'For every profession in life there are procedures to follow.'
So begins mother of nine Jocelyn Owens' advice to young mothers today. When I contacted her asking for her to share a few thoughts regarding rasing such a big family, I expected a tale of woe but with a happy ending. I wanted a story about the immense struggles she overcame and how gratifying it has all been. Instead I am faced with something completely different. Jocelyn is clearly an immensely practical woman - she mostly shares useful procedures, hoping they will help new mothers learning the job of parenting: how to be calm, how to communicate effectively, with step-by-step instructions rather than vague undefined notions. Having nine children clearly limits the time you have for wishy-washy parenting advice.
But what really comes across, beyond Jocelyn's pragmatic manner, is her selflessness. She doesn't spend a second talking about the hardships she's undergone raising her family. I figure perhaps it was always her dream to have a big family, maybe it was such a joy for her ambition to be realised that she didn't mind the difficult parts. But when I ask her, she says 'I didn't ever desire a big family as I was growing up but I had always thought that if I had one I may as well have many.' As simple as that, 'I thought I may as well.'
She talks about the 'opportunity of necessity,' saying her children have all been able to develop selfless personalities in one way or another, because they had to. At breakfast, she explains, dad puts out all the cereals, and mum's job is to clear them away - while 'each person is responsible for placing their own dishes in the dishwasher.' I think of her daughter, the eldest of nine, who volunteers regularly and is always the first, not just to offer help but to see what task need doing, quietly getting on with it without being asked. Then I think of myself, wanting a round of applause if I go a whole week without falling behind on laundry.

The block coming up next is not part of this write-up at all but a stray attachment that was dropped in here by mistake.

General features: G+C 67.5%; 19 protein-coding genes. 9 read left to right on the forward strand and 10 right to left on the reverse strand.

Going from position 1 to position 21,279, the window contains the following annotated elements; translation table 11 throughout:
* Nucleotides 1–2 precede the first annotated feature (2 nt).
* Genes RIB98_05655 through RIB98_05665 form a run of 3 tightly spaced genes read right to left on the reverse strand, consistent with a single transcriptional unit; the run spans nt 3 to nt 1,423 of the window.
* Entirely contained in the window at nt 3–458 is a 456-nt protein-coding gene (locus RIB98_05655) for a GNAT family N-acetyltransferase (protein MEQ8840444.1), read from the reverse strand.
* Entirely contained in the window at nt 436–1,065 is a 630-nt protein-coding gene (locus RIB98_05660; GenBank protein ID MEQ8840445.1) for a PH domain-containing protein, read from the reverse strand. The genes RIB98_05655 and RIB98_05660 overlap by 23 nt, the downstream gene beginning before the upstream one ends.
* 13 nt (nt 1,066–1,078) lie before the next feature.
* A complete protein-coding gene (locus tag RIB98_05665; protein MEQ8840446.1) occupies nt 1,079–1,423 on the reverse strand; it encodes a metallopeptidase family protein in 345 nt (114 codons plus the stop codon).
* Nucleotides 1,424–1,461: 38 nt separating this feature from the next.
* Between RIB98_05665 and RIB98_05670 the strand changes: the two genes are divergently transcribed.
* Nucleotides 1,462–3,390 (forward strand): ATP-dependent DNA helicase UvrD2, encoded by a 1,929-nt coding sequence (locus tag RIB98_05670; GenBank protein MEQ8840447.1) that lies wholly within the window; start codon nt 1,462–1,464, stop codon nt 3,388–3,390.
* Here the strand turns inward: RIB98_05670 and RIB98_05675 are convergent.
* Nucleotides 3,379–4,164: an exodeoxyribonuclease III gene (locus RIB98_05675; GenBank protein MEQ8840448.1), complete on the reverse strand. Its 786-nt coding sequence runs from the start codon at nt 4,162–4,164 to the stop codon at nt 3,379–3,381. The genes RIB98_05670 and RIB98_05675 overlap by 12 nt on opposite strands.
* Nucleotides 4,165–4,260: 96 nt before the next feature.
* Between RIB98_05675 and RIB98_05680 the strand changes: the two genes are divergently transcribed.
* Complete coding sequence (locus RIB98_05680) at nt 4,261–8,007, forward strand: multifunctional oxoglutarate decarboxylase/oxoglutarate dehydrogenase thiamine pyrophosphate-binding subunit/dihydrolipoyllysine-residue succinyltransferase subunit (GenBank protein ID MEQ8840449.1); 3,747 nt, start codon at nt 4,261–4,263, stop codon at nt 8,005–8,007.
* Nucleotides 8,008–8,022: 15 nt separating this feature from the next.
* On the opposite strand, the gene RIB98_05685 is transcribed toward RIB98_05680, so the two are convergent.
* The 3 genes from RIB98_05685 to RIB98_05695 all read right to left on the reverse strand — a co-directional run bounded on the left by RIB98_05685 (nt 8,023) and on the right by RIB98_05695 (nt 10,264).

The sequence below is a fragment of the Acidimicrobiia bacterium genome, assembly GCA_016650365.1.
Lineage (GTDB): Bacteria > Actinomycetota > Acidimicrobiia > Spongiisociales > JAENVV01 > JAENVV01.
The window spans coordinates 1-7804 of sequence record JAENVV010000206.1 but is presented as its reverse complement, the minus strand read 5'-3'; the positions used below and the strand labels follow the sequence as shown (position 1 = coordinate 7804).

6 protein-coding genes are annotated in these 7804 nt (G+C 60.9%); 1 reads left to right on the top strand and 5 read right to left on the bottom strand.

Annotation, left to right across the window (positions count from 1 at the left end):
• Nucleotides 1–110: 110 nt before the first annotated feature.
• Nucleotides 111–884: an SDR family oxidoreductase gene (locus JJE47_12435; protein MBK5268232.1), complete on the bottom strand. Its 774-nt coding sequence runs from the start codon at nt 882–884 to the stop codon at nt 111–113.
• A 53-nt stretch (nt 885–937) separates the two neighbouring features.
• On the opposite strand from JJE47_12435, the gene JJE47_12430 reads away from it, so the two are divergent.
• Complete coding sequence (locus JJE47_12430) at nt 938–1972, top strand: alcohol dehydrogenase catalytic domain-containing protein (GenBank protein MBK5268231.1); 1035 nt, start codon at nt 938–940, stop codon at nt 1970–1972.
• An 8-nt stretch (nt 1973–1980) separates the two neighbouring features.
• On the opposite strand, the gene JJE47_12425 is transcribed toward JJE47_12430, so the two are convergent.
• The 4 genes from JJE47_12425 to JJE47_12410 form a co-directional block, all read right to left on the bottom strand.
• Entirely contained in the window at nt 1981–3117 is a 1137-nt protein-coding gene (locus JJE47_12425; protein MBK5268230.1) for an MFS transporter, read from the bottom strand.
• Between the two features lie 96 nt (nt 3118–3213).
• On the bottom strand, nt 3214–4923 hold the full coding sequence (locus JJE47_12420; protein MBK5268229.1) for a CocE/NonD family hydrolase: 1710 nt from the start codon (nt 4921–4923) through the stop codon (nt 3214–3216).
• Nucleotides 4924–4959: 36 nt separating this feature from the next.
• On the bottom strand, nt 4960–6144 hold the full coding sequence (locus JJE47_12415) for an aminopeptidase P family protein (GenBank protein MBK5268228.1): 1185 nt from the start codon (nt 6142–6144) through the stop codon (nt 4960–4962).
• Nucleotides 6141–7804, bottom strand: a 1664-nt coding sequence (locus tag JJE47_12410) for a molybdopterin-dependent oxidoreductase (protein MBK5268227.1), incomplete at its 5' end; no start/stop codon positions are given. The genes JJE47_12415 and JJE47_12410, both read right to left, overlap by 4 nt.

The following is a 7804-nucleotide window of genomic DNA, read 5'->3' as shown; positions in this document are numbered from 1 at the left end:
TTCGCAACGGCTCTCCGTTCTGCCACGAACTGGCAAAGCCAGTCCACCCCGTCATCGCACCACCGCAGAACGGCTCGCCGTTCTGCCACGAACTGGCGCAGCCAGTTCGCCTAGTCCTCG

These days many of us think of having a family of nine as an impossible feat. The few times I've encountered mothers expecting a fourth child, people's reaction tends to be 'you're brave!' and I've yet to meet someone expecting a fifth. But talking to Jocelyn got me thinking - do we have a skewed vision of what parenting ought to entail? How many families with two children can say their children are always responsible for putting their dishes away? How often do they help mum and dad or brother or sister out with day-to-day tasks? And how much more difficult is it to cultivate these healthy habits, these 'selfless personalities' without the opportunity of necessity? Does it become harder to answer the question 'why should I' when there's no real urgency to help one another, when there's no great shortage of time or resources in our home?
When I ask Jocelyn what eventually brought her to raise such a numerous family, she tells me, 'I thought that I would like to be someone who accepted life in a more radical way, in contrast to the world around me, that prized self-comfort rather than self-giving.' Her words stay with me for days and weeks.